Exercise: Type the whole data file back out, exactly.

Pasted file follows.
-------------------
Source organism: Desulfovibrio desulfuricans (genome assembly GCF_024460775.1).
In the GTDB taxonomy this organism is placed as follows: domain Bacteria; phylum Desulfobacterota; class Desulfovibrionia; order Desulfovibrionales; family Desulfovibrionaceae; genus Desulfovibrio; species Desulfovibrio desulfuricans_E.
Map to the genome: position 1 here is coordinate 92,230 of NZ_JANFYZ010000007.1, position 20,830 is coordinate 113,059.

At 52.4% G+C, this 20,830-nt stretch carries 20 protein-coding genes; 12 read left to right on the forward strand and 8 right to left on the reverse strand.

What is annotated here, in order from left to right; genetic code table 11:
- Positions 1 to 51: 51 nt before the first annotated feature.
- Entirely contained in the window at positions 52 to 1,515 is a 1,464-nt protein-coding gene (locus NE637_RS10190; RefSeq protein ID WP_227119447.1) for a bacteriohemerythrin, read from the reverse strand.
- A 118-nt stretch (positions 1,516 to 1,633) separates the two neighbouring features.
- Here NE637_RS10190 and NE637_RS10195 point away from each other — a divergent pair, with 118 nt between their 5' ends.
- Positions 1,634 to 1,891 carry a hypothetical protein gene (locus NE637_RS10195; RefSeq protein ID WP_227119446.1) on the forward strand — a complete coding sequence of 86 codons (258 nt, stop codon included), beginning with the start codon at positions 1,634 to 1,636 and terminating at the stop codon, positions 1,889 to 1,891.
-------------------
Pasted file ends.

Source organism: Desulfovibrio desulfuricans (genome assembly GCF_024460775.1).
In the GTDB taxonomy this organism is placed as follows: domain Bacteria; phylum Desulfobacterota; class Desulfovibrionia; order Desulfovibrionales; family Desulfovibrionaceae; genus Desulfovibrio; species Desulfovibrio desulfuricans_E.
Map to the genome: position 1 here is coordinate 92,230 of NZ_JANFYZ010000007.1, position 20,830 is coordinate 113,059.

At 52.4% G+C, this 20,830-nt stretch carries 20 protein-coding genes; 12 read left to right on the forward strand and 8 right to left on the reverse strand.

What is annotated here, in order from left to right; genetic code table 11:
- Positions 1 to 51: 51 nt before the first annotated feature.
- Entirely contained in the window at positions 52 to 1,515 is a 1,464-nt protein-coding gene (locus NE637_RS10190; RefSeq protein ID WP_227119447.1) for a bacteriohemerythrin, read from the reverse strand.
- A 118-nt stretch (positions 1,516 to 1,633) separates the two neighbouring features.
- Here NE637_RS10190 and NE637_RS10195 point away from each other — a divergent pair, with 118 nt between their 5' ends.
- Positions 1,634 to 1,891 carry a hypothetical protein gene (locus NE637_RS10195; RefSeq protein ID WP_227119446.1) on the forward strand — a complete coding sequence of 86 codons (258 nt, stop codon included), beginning with the start codon at positions 1,634 to 1,636 and terminating at the stop codon, positions 1,889 to 1,891.